Are you an introvert who finds it tough to make conversation? Maybe small talk is your worst nightmare. The thought of endless chit chat gives you a nauseous feeling reminiscent of that infamous barfing scene in Bridesmaids. Luckily for introverts, conversational skills are just that—skills which can be learned and mastered.
As an introvert myself who grew up being known as “the quiet girl”, I know being a great conversationalist is easier said than done—especially when you feel self-conscious talking about yourself.
I’ll be honest, the conversational skills I’ll share today didn’t come naturally to me at first. And that’s ok!
I only knew a few natural smooth talkers growing up and in high school. They are probably now either in jail or sales people for a shady pyramid scheme. At least that’s what I tell myself when I feel bad that I actually had to work at this stuff.
Anyway, the point is that even if you feel more self-conscious in conversation than a 13-year-old at a pool party, there is hope.
Conversational skills for introverts who don’t say much
Here are some conversational skills that any introvert learn, even if small talk is your kryptonite and talking to strangers turns your stomach into a swarm of fluttering moths.
1. Simple tweaks to be more approachable
If you’re an introvert who’s been told you seem intimidating or aloof, join the club. Coming off as cold or unapproachable is a common introvert problem.
Perhaps, you’re a loving Labrador on the inside, but you give off angry Rottweiler vibes at parties. I get it. It’s hard to ‘just smile’ and ‘loosen up’ when you feel awkward and uncomfortable.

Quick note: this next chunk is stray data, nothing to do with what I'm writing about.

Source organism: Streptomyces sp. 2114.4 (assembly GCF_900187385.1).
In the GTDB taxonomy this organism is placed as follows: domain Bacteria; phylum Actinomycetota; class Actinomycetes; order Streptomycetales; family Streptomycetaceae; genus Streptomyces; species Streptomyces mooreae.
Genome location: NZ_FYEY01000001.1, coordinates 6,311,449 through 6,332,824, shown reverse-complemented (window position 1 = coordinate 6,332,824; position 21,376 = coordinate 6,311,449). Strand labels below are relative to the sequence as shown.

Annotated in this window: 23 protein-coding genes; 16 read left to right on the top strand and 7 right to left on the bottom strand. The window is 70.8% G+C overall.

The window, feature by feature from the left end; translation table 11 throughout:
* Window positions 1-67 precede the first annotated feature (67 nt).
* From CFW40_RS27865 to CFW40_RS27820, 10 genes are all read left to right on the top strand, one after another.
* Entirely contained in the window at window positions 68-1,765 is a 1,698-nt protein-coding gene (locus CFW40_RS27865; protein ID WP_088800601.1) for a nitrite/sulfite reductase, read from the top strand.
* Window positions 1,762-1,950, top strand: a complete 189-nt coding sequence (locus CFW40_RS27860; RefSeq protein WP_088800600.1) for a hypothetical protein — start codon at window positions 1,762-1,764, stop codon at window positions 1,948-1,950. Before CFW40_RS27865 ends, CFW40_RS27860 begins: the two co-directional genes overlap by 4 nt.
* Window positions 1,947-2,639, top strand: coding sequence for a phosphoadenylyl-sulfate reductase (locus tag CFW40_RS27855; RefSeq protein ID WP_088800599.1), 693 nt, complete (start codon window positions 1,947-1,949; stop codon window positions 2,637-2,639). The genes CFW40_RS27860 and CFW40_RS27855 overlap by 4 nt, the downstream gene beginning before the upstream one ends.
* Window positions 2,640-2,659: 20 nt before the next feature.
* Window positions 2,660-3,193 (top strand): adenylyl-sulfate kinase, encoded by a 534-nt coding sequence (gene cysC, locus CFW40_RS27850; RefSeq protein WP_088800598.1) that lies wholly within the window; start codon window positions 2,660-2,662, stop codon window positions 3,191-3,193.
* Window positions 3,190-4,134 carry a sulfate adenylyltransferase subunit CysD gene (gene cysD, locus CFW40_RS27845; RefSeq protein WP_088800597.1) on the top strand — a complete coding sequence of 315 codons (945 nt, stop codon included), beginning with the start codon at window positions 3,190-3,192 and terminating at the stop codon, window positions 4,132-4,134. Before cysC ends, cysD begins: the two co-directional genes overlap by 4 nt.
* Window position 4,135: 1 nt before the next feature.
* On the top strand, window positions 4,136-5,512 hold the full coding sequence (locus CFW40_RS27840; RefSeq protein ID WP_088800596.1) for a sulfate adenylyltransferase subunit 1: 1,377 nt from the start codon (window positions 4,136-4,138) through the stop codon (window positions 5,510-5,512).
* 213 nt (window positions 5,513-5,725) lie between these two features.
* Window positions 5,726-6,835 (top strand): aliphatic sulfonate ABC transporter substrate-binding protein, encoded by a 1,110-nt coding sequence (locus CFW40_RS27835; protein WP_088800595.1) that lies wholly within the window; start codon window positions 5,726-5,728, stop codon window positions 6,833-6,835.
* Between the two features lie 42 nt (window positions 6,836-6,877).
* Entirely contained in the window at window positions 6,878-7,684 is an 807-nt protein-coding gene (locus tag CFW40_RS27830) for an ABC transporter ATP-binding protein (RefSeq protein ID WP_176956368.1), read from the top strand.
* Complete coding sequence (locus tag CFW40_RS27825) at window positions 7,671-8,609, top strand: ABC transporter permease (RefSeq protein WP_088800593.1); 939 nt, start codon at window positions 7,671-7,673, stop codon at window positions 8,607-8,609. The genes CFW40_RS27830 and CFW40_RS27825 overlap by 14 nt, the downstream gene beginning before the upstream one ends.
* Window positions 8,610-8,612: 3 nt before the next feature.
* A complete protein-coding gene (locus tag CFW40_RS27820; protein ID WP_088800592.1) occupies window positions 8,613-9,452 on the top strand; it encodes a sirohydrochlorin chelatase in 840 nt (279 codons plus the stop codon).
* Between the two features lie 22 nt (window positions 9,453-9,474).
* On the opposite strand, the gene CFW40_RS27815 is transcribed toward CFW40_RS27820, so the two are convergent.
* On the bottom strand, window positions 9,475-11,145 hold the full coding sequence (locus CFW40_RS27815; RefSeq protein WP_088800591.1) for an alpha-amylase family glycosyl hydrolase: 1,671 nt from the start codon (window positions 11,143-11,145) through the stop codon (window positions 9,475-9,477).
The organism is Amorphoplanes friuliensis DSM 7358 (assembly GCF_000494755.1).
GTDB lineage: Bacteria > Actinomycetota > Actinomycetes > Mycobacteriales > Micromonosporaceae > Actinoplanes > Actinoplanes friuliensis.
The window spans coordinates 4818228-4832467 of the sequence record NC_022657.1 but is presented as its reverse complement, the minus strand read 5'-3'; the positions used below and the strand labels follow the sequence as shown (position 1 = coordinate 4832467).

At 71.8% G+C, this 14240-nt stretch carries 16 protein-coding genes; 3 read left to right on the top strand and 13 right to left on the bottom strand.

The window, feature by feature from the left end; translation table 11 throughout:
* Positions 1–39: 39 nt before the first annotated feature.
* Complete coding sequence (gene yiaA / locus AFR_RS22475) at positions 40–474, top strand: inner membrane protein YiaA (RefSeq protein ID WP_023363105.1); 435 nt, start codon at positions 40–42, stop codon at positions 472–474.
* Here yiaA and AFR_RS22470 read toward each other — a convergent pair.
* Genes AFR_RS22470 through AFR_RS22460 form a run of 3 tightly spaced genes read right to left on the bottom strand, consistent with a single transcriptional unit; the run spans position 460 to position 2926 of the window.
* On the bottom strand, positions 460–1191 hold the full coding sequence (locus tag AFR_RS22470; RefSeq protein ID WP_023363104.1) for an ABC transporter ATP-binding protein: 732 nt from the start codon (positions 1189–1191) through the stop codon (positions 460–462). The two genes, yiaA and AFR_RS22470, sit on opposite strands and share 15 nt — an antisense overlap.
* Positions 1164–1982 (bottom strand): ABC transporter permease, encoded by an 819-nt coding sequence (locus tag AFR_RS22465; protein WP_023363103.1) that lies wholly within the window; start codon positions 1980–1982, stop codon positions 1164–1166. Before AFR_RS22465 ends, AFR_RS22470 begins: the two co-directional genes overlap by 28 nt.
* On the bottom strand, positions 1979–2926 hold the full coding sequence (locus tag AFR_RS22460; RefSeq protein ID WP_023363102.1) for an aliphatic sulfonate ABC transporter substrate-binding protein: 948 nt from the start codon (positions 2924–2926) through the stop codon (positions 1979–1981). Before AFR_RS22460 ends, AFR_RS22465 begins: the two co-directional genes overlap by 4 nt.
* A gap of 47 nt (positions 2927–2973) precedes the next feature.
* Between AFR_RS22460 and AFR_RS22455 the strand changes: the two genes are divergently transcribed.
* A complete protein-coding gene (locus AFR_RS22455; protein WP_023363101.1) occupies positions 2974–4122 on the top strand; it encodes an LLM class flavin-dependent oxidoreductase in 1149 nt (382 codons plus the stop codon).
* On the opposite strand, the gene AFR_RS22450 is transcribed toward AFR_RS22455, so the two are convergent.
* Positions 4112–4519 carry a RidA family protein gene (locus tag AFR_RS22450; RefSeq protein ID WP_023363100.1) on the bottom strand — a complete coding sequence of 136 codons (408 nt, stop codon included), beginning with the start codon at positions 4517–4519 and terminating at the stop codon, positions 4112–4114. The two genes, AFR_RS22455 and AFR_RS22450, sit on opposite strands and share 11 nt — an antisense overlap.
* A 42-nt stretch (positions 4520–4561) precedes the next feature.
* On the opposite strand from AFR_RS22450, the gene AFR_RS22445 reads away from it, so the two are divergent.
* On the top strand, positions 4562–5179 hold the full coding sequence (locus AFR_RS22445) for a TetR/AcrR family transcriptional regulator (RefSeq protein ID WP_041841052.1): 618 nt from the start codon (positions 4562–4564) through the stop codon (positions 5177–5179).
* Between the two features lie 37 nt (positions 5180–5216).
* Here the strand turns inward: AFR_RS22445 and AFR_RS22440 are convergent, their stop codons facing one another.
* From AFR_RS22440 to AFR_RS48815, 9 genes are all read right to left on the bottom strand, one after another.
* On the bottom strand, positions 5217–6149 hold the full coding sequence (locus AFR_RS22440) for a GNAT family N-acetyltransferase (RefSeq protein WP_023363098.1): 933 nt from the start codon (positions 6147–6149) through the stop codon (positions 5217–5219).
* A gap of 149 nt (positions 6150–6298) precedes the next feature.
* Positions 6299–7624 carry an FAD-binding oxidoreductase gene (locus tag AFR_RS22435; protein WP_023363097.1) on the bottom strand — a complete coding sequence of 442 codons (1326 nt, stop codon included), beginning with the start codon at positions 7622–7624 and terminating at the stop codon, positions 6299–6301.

The good news is that a few small, easy tweaks can make you more approachable in an instant.
A quick eyebrow flash – Studies have shown that a quick milliseconds-long eyebrow raise signifies that you’re open and friendly.
Open facial expressions – A forced smile can backfire, but a generally open facial expression is a surefire way to draw people in. Look up, relax your facial muscles, and “smize” (rock those supermodel smiling eyes).
Release body tension – We all have places in our bodies where we hold tension when we’re nervous, such as our shoulders or stomach. The thing is that others can SEE this tension in our body.
Case in point: One time my friend and I visited a crowded tourist attraction and I got totally overwhelmed. “I can tell you’re stressed because your shoulders are up to your ears,” said my friend.
Oh, right, people can see me, like, all the time.
Luckily it’s easy to release the tension. Simply consciously relax the parts of your body that have tensed up, so that your conversational skills can shine.
2. Use simple conversation starters
We introverts are known for preferring deep conversations. But it’s rare that a conversation will be deep from the beginning. People need warming up in conversation.
We need some small talk lubrication to slide into more meaningful topics (there I finally made small talk sound sexy!).
The easiest thing is to memorize some simple conversation starters that you can use in most situations:
- How has your day been?
- How do you know the host?
- What do you think of [this venue, this activity, this music]
- What do you do for fun outside of work?
3. Focus on inner motivations
Now that you’ve gotten the conversation going, you can go a bit deeper. A great type of follow-up question to take conversations to the next level are motivation questions.
Get curious about why they made certain choices and have certain opinions. Ask questions like:
- What made you decide to that?
- What do you like about it?
- What was your thought process?
- What makes you say/think that?
Try to avoid saying “why”, as this word can come off as judgmental.
4. Give yourself permission to share